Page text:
The western portion of the Atchafalaya Basin may be full of bass-fishing hot spots in December — if the water isn’t too high
Carroll Delahoussaye, a veteran outdoorsman from St. Martinville, knows there’s a chance that December bass fishing could be fair to good in the nation’s last overflow swamp on the western side of the Atchafalaya Basin.
Delahoussay also knows, however, that as good as it is, many probably won’t take advantage of it, even IF the Atchafalaya Basin is at a fishable water level in December. That’s a big if, too, because if it’s anything like the past two Decembers, the water level has been too high for fishing, period.
The fishing pressure on bass will be nonexistent or very light this month, no matter how good the bite is, because so many outdoorsmen, like Delahoussaye, reserve most of their days for deer hunting and duck hunting. In fact, Delahoussaye plans to duck hunt every weekend with his long-time buddy, Danny Bulliard, also of St. Martinville. And on holidays and weekdays, he’ll be hunting deer, mostly in the Atchafalaya Basin and sometimes in Arkansas.
If the water level is low enough, between, say, 9.0 and 11.0 feet at Butte La Rose — which is the gauge most area outdoorsmen use for the region of the overflow swamp from Catahoula to Verdunville — Delahoussaye will wet a line for bass and/or sac-a-lait. He is an accomplished bass angler who knows the Basin like the back of his hand after learning at an early age from an uncle, Herman Louviere, and adding to his knowledge for four decades with Bulliard.
The first week of November, the outlook was bleak, mirroring last year. The river stage was at 12.12 after a steady rise from the 5-foot range through October.
“That’s what usually happens,” Delahoussaye said. “When it starts going up, it doesn’t stop. We get those fronts every week. When (weather) systems come through, a lot of them have rain. It don’t take a whole lot.”
But there is hope for diehard bassers.
In early November, NOAA’s 28-day forecast for the lower Ohio River/lower Mississippi River, which influences the Atchafalaya River, was encouraging, although it doesn’t take into account any heavy rain in the future. The Vicksburg, Miss., forecast showed a peak at 34.4 feet on Nov. 13, then a fall to 27.9 feet by Nov. 29. That dip would make it fishable in the spillway.
That would mean game-on for some familiar hotspots like Beau Bayou, Oak Ridge, Grevemberg, etc.
“I think at that time, you just go back to the original spots that are good,” said Delahoussaye, who retired this year as athletic director at St. Martinville Senior High after a 41-year career that included a 29-year stretch as the school’s head football coach, with Class AAA state championships in 1981 and 1984.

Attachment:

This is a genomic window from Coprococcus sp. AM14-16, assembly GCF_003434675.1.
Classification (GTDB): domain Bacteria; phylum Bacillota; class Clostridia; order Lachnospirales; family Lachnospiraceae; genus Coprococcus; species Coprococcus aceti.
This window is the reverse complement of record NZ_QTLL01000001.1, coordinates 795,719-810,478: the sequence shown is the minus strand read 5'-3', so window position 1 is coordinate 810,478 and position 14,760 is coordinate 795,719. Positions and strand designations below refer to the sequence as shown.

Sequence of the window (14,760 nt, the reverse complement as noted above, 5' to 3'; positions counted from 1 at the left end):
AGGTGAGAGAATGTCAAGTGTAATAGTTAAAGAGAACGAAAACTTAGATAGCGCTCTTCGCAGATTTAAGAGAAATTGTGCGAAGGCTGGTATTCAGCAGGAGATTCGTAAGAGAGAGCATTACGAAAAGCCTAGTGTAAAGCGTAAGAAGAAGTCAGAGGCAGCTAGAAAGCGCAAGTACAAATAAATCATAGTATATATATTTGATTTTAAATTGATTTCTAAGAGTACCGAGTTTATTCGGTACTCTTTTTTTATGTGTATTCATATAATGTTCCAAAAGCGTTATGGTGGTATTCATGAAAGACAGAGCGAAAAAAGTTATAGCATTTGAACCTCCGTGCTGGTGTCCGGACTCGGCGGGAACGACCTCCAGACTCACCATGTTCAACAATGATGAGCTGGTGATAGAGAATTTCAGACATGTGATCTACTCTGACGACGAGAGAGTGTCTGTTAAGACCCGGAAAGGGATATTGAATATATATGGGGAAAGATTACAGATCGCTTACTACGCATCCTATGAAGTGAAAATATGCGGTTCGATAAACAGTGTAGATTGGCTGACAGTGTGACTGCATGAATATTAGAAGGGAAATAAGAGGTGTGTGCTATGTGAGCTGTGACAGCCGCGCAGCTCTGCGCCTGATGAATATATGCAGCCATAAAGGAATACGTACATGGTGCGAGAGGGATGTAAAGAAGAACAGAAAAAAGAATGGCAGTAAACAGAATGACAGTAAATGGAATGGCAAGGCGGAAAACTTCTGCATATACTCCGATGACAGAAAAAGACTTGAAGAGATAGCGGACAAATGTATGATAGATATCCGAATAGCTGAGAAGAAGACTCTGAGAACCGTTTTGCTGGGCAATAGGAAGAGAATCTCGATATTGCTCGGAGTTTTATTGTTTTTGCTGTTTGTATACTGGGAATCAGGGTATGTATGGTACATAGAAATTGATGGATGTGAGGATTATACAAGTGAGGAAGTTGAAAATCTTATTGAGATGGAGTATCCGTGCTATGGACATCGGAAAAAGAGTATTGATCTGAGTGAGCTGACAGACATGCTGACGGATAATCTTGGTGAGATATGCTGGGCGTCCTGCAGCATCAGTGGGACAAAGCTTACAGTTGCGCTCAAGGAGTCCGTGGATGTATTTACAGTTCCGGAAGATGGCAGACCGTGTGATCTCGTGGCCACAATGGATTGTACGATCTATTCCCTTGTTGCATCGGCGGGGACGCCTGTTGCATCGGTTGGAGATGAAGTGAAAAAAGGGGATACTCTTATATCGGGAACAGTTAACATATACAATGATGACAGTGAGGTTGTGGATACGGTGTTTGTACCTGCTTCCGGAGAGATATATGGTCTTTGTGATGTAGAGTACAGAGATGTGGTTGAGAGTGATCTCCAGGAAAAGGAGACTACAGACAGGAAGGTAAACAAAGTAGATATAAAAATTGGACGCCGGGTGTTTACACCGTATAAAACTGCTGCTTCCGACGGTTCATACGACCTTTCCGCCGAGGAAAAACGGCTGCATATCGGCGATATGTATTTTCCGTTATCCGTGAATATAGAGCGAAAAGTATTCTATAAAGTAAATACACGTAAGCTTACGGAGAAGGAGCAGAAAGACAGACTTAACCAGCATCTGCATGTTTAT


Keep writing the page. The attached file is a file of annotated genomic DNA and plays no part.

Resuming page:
“You know what? You don’t have nearly the pressure. These people have been waiting for the hunting season the whole time, so there’s a lot less pressure,” he said.
And that’s good news.
“From what people tell me, this time of year, people catch bigger fish,” he added.
One of Delahoussaye’s favorites areas is scenic Beau Bayou/Oak Ridge, which can be reached from Bayou Benoit Boat Landing along the West Atchafalaya Basin Protection Levee near Coteau Holmes.
“You have to start off on this end with the Beau Bayou area, with Oak Ridge and the pipelines. Coming back (south), maybe you can catch bass in the lakes in the Ceabon (Canal), Amerada,” Delahoussaye said. “Then there’s Grevemberg. Oh, yeah, that place has a lot of fish. You know what it is? The water needs to come out of Buffalo Cove.”
West Fork/Chicot Pass will had bass averaging 2½ pounds and sac-a-lait for several weeks during the recent rise, he said, and they could be ripe in December. One place he would scratch off is Prejean Canal, which is behind Mud Cove.
“I don’t know or understand. We haven’t caught fish in Prejean in so long. It went from everybody’s favorite place to not much of anything any more,” he said.
Even at an inflated river stage from 9.0 to 11.0 at Butte La Rose, fishing could be at least fair in Miller’s Chute. Delahoussaye prefers dead-end canals like that when the water temperature’s on the cold side because there’s no current.
There’s also Mama’s Pond.
“When the water goes down, you’ve got to look at that,” he said.
Charenton Lake, Crew Boat Chute and the Amoco Canals between Myette Point and Charenton are strong possibilities, too, said Delahoussaye, who likes to fish most of those areas with ½-ounce chartreuse/white or chartreuse/white/blue spinnerbaits and soft plastics, namely a long, red shad worm with a curly tail or a Sweet Beaver “with a little red in it.”
It was a disappointing year overall for bass fishing in the Atchafalaya Basin, chiefly because it was unfishably high from October 2018 to August 2019.
“I think we started catching fish in August this year. We usually catch in April. We all have our areas in the spring, summer and fall. This year our areas were just fall,” he said.
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